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Doctors Urge FDA To Place Breast Cancer Warnings On Cheese Products


The Physicians Committee for Responsible Medicine or PCRM petitioned the U.S. Food and Drug Administration to introduce breast cancer warnings on all dairy cheese products.

The Washington, DC-based research non-profit organization with more than 12,000 doctor members, wants the warning on the label to be "Dairy cheese contains reproductive hormones that may increase breast cancer mortality risk."

PCRM requested the agency to prominently place the notice on product packaging and labeling to make sure that people understand the potential significant risks, and resulting long-term costs, of consuming dairy cheese products.

The petition was submitted on October 3, as Breast Cancer Awareness Month began.

In a statement, the organization noted that dairy products contain traces of estrogens from cows, and as milk is converted to cheese, the estrogens are more concentrated. Even though only traces, the estrogens appear to be biologically active in humans, increasing breast cancer mortality.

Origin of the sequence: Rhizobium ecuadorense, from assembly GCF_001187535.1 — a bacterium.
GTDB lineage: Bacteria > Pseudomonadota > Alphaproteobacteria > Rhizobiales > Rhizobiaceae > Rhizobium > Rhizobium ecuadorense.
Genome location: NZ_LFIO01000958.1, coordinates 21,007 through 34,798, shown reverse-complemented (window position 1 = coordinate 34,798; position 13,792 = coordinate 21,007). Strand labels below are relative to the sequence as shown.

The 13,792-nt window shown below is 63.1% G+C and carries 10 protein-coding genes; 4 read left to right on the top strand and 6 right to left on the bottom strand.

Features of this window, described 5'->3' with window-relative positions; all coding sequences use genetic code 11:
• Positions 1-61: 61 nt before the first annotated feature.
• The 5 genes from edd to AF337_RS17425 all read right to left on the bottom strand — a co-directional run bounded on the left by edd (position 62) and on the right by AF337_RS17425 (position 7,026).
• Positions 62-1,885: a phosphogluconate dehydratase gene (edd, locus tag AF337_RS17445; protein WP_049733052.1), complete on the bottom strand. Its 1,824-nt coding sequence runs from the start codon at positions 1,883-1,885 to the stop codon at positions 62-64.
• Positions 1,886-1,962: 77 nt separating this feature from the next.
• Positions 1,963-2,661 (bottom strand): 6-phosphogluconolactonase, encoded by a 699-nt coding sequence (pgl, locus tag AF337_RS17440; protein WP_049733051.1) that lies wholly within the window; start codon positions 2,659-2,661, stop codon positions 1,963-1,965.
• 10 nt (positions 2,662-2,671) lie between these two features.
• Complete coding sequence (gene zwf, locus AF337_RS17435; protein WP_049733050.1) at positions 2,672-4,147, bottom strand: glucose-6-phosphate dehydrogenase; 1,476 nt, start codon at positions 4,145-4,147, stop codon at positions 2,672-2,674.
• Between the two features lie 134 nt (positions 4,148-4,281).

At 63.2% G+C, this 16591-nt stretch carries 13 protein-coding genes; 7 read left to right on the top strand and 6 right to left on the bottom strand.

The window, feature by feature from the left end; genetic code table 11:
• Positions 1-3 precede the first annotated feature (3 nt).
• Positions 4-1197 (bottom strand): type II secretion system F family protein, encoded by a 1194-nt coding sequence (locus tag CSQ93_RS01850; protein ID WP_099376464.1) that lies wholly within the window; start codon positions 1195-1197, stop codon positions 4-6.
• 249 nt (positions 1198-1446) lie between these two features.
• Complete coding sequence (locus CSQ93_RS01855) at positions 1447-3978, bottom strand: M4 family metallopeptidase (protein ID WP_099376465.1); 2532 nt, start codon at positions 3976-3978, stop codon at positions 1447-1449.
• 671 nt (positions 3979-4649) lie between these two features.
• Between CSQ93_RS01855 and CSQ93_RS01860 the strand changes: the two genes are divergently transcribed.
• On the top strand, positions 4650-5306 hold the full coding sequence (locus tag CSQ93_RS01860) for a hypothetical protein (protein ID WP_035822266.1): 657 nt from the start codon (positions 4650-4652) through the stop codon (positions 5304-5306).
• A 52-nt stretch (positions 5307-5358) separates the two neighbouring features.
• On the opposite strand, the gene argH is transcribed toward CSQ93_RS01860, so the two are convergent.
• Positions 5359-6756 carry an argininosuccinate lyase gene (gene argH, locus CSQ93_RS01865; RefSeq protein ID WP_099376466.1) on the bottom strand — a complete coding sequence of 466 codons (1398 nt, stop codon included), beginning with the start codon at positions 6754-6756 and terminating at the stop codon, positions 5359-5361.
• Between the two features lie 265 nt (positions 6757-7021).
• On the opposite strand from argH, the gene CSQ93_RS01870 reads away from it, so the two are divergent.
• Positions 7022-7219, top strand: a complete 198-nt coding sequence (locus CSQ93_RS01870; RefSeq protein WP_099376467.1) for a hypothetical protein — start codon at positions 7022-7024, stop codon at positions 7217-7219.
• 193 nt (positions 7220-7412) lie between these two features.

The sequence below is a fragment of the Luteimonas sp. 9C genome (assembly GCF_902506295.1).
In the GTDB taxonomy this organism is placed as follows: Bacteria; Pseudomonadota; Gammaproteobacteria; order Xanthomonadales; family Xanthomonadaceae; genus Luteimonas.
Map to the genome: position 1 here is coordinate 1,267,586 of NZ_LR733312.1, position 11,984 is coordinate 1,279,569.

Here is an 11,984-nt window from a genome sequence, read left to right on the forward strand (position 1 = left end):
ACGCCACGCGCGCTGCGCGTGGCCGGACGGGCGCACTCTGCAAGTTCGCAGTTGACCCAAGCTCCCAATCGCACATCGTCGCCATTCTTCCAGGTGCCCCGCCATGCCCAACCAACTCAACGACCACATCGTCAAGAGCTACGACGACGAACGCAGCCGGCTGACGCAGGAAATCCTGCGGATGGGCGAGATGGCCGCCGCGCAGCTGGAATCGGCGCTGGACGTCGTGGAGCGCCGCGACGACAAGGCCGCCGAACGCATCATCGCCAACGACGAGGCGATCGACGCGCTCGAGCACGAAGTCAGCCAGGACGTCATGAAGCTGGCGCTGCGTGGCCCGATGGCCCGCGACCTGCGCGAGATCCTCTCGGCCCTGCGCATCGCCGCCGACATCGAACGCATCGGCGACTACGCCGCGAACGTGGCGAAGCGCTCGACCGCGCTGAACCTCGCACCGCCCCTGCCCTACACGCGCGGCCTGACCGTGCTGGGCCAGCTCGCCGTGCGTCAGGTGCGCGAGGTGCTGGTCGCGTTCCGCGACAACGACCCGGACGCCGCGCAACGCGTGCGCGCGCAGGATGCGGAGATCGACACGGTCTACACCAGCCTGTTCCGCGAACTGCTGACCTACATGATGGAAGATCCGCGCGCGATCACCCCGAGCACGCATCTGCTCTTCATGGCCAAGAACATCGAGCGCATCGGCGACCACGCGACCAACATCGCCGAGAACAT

The petition cited many studies linking consumption of cheese and other high-fat dairy products to increased risk of breast cancer.

PCRM quoted The Life After Cancer Epidemiology study that daily consumption of one or more servings of high-fat dairy products by women previously diagnosed with breast cancer had a 49 percent higher breast cancer mortality. This compared to those consuming less than one-half serving daily.

As per a 2017 study funded by the National Cancer Institute, those who consumed the most American, cheddar, and cream cheeses had a 53 percent increased risk for breast cancer.

PCRM president Neal Barnard said, "Instead of cheese manufacturers like Kraft slapping a pink ribbon on products like Philadelphia Cream Cheese and Macaroni & Cheese, as they have done during previous Breast Cancer Awareness Months, they should be adding warning labels. We want women to be aware that dairy cheese could put them at risk of dying from breast cancer."

The Centers for Disease Control or CDC has reported breast cancer among the most common causes of death in women. In 2016, 245,299 new cases of female breast cancer were reported, of which 41,487 women died in the United States.

In July, findings from the French NutriNet-Santé cohort study had suggested a possible link between sugary drinks and cancer. According to the researchers, a 100 mL per day increase in the consumption of sugary drinks was associated with a 22 percent increased risk of breast cancer.

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